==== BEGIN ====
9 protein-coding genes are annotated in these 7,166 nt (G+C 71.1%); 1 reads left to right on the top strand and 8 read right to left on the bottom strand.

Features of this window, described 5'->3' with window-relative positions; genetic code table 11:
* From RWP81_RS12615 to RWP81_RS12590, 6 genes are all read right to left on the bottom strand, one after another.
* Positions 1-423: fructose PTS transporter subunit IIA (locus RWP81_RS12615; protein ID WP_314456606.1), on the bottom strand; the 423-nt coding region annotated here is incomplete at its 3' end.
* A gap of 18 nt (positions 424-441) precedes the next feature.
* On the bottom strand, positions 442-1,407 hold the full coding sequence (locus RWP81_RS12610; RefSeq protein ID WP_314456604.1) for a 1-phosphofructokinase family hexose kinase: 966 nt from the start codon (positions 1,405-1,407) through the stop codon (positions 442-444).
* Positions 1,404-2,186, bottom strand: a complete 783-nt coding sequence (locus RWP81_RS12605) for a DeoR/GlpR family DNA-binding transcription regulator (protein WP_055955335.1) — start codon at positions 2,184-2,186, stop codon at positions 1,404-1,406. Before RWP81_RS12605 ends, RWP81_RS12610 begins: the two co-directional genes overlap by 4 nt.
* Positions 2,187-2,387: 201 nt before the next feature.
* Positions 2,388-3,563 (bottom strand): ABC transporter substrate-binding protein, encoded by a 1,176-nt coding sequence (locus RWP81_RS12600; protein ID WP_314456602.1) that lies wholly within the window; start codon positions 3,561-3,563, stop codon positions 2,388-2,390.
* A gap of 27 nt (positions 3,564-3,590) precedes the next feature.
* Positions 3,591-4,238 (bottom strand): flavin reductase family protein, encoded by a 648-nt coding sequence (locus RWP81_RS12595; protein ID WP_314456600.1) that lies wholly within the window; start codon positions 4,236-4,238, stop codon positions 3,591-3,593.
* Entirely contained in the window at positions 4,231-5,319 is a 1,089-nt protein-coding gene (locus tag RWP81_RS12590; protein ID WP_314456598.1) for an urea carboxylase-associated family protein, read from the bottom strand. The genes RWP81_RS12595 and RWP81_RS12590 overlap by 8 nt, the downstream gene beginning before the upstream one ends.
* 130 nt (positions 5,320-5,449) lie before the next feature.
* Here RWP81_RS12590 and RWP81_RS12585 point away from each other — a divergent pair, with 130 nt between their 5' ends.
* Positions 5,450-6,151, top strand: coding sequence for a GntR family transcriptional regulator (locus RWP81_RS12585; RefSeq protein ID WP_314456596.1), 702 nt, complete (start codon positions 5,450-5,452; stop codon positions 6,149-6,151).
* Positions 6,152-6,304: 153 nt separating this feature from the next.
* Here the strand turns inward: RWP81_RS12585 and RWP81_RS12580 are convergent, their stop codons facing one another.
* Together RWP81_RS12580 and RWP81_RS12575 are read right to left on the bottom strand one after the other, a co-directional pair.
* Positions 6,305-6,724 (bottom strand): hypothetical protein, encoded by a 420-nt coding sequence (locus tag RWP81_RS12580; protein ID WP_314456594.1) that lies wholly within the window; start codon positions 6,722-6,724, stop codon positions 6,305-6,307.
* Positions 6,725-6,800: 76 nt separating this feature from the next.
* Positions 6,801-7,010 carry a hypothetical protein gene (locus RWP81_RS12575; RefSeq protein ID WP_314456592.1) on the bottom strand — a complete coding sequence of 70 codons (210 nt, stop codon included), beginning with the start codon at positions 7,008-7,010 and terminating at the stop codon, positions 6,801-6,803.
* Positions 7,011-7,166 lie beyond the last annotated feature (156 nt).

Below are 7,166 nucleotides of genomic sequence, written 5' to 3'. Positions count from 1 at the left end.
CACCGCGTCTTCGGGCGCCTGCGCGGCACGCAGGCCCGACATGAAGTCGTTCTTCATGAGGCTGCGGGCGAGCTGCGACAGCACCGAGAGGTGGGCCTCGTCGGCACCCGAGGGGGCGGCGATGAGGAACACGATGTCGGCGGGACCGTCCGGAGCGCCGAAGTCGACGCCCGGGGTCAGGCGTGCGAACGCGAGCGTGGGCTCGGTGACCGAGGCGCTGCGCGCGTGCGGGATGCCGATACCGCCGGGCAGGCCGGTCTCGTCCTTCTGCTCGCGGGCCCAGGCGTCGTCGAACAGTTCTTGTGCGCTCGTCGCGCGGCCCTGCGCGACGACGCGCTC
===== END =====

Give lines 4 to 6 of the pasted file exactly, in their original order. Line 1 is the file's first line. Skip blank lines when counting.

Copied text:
* Positions 1-423: fructose PTS transporter subunit IIA (locus RWP81_RS12615; protein ID WP_314456606.1), on the bottom strand; the 423-nt coding region annotated here is incomplete at its 3' end.
* A gap of 18 nt (positions 424-441) precedes the next feature.
* On the bottom strand, positions 442-1,407 hold the full coding sequence (locus RWP81_RS12610; RefSeq protein ID WP_314456604.1) for a 1-phosphofructokinase family hexose kinase: 966 nt from the start codon (positions 1,405-1,407) through the stop codon (positions 442-444).